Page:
II: Crosseyed and Painless  > Down With Disease > Bug > Piper > Wading In The Velvet Sea, Boogie On Reggae Woman, Slave To The Traffic Light

E: Grind, Frankenstein

Source: Schoeps CCM4V’S(din) > Lunatec V2 > Benchmark AD2K > Sound Devices 722 (24/48) – Recorded by Z-Man

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223 Responses to “The Summer Debuts”

  1. Mr. Completely Says:

    @Noah – I bought 3 shows of LivePhish SBDs. Unfortunately they sound horrible. They’re like a joke really – actually they literally are a joke. I played them for some friends in the music profession and we laughed and laughed about them, in sheer disbelief. The degree to which Mike is absent is beyond explanation. It is unprofessional and very unlike Phish to release them.

    If the boards were awesome, I wouldn’t bother looking out for matrix upgrades. And I’m also trolling around for the really great AUDs as well – I want to hear this mk41 fob by itself. Love the down front stuff!

    But…you know…the matrixes *really do* sound way better than the boards. Why shouldn’t those be out there? Why shouldn’t they be available?

    On a more philosophical level: I give Phish every dollar I can afford to give them. We buy every studio release and major DVD release. We own hundreds of dollars worth of official merch, including Waterwheel stuff. We buy tickets to shows. And we do everything we can to turn other people on to Phish.

    Phish is making assloads of money, for themselves and their charities. We contribute our share, I think.

  2. whole tour! Says:

    what about us folks WHO DID PAY for everyshow?
    i have one such matrix: greensboro 2003. not only did i buy a ticket, but i also bought the flacs…not once but twice because the discs wore out. then a friend sent me the matrix (schoeps + livephish sbd), which is the BEST recording i have ever heard.

    this tour i already preordered every show, not impressed whatsoever about the lack of kick drum/bass.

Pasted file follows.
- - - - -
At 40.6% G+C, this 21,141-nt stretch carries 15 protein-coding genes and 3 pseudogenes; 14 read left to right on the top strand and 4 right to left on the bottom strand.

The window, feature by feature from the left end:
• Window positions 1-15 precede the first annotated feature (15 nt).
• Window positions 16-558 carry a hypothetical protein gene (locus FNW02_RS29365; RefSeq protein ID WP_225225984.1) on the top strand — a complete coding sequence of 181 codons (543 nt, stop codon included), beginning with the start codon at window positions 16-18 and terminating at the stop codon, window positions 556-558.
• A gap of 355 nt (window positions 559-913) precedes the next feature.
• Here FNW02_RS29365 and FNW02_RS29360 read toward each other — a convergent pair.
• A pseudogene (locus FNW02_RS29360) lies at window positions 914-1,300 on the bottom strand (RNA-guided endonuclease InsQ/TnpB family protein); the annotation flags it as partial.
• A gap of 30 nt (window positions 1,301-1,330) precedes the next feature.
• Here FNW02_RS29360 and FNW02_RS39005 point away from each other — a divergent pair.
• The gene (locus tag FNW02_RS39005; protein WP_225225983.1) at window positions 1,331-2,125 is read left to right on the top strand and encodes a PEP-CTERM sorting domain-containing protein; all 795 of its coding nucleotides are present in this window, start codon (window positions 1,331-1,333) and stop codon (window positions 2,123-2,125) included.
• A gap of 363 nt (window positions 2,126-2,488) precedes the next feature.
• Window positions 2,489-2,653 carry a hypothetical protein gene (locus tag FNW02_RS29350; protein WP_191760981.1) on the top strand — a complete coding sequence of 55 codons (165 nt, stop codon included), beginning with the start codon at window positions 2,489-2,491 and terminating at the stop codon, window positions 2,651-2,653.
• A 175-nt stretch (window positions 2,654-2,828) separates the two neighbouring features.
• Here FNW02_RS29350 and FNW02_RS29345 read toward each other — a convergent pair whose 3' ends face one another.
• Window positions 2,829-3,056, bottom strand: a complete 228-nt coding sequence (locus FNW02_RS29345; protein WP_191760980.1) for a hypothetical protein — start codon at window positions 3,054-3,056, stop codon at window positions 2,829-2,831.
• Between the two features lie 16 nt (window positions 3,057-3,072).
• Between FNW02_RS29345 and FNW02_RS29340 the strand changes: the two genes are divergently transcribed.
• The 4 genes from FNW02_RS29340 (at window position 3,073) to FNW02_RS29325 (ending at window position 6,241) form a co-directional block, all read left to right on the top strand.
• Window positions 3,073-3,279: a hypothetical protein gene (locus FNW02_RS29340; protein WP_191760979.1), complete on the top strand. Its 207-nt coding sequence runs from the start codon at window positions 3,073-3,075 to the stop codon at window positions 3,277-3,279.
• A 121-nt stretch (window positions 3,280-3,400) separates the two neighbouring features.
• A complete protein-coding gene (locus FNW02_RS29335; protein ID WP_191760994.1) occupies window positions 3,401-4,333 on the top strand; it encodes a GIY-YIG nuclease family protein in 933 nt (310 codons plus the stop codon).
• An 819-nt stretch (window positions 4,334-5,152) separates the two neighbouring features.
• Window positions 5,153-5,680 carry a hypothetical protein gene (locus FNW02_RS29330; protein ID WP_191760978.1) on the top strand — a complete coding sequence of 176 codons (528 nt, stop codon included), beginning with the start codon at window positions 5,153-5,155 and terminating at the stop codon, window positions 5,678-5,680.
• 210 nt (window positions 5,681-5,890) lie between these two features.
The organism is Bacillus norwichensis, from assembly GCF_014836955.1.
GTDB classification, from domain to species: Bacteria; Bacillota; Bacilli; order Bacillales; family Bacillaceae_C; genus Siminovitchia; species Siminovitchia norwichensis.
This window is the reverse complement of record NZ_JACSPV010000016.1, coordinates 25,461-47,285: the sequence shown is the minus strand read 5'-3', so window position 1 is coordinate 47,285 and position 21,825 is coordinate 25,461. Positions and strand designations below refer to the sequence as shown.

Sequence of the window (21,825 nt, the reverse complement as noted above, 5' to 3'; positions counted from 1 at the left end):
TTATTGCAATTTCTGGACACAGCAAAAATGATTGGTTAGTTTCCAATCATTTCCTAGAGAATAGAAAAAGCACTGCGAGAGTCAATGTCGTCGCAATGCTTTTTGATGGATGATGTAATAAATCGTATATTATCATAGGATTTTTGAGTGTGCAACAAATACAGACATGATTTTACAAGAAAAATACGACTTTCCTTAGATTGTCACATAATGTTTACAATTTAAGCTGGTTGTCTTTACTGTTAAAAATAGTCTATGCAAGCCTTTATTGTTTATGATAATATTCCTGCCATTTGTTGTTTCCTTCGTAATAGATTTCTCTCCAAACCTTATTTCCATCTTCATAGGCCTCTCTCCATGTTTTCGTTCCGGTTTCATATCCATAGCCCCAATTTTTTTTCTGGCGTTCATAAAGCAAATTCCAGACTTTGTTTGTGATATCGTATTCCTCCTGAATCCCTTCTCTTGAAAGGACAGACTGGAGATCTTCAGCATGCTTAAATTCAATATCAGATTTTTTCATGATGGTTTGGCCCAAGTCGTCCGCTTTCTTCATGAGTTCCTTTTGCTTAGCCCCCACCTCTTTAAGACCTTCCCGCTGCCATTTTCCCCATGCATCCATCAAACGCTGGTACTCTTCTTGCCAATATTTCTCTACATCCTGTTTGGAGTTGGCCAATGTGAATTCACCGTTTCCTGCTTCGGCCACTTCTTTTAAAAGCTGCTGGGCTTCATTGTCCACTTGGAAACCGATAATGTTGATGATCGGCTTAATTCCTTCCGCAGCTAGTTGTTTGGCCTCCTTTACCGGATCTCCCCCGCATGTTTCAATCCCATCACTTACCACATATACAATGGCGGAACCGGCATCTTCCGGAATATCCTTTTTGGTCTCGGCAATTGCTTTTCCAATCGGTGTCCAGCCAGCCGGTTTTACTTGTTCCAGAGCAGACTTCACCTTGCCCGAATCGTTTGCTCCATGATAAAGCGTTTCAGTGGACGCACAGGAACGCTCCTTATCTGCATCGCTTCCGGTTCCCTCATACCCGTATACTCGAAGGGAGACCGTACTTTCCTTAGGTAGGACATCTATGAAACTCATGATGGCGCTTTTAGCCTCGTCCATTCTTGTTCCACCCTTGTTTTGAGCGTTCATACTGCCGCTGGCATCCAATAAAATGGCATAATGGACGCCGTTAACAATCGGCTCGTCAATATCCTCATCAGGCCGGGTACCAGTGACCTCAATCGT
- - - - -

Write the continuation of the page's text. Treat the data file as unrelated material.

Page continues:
3. playitleo Says:

    Thanks R1, that second set was certaintly was some good shit!

  4. msbjivein Says:

    @F00L, The Piper jam is outta this world. I never heard any sloppy versions of anything @ Alpine or DC. Maybe some miner flubs but that’s gonna happen every show. You should listen again. The only very sloppy songs I’ve heard all tour were early on @ JB the Mike’s, Simple, wolfmans and The Camden Fee and Lizards. There was nothing that obvious at either Alpine or DC. IMO

    @Phisyup,I was just ranking the debuts of this tour. BDTNL would be top 3 for sure.

  5. Noah Says:

    “what about us folks WHO DID PAY for everyshow?”

    Morally, you have a point; but it still violates Phish’s trading (and taping) policy.

  6. Mr. Completely Says:

    @r1 – on first listen I thought it sounded clumsy and disjointed, but I was listening at work and not in proper frame of mind for weird music, if you know what I mean. So I have no opinion yet.

    Some of the AUDs I have heard are great. And I won’t link to the matrixes if people object, I understand that stance. But I want to hear the best possible recording I can, and except for a real genuine A+ FOB which happens about once a tour, that means matrixes.